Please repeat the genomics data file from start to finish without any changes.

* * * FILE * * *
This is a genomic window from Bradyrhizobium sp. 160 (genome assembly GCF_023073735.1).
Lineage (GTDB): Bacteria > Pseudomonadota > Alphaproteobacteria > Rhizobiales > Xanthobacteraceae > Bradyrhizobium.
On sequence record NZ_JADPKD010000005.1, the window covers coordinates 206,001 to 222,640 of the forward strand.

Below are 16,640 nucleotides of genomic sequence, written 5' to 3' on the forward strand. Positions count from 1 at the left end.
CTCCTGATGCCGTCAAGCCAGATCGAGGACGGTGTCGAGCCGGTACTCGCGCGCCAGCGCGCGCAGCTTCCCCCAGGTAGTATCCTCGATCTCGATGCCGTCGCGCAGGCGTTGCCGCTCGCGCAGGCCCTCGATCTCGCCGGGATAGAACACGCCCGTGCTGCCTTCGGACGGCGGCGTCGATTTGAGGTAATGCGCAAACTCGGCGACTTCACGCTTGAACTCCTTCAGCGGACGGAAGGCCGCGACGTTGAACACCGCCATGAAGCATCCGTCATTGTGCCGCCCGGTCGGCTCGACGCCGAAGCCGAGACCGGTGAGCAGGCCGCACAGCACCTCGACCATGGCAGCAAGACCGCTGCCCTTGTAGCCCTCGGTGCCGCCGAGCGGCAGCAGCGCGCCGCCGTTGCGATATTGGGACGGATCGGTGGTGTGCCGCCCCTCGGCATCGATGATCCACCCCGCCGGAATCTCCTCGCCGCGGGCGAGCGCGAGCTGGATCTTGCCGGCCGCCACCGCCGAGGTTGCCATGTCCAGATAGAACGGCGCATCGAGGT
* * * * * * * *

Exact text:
This is a genomic window from Bradyrhizobium sp. 160 (genome assembly GCF_023073735.1).
Lineage (GTDB): Bacteria > Pseudomonadota > Alphaproteobacteria > Rhizobiales > Xanthobacteraceae > Bradyrhizobium.
On sequence record NZ_JADPKD010000005.1, the window covers coordinates 206,001 to 222,640 of the forward strand.

Below are 16,640 nucleotides of genomic sequence, written 5' to 3' on the forward strand. Positions count from 1 at the left end.
CTCCTGATGCCGTCAAGCCAGATCGAGGACGGTGTCGAGCCGGTACTCGCGCGCCAGCGCGCGCAGCTTCCCCCAGGTAGTATCCTCGATCTCGATGCCGTCGCGCAGGCGTTGCCGCTCGCGCAGGCCCTCGATCTCGCCGGGATAGAACACGCCCGTGCTGCCTTCGGACGGCGGCGTCGATTTGAGGTAATGCGCAAACTCGGCGACTTCACGCTTGAACTCCTTCAGCGGACGGAAGGCCGCGACGTTGAACACCGCCATGAAGCATCCGTCATTGTGCCGCCCGGTCGGCTCGACGCCGAAGCCGAGACCGGTGAGCAGGCCGCACAGCACCTCGACCATGGCAGCAAGACCGCTGCCCTTGTAGCCCTCGGTGCCGCCGAGCGGCAGCAGCGCGCCGCCGTTGCGATATTGGGACGGATCGGTGGTGTGCCGCCCCTCGGCATCGATGATCCACCCCGCCGGAATCTCCTCGCCGCGGGCGAGCGCGAGCTGGATCTTGCCGGCCGCCACCGCCGAGGTTGCCATGTCCAGATAGAACGGCGCATCGAGGT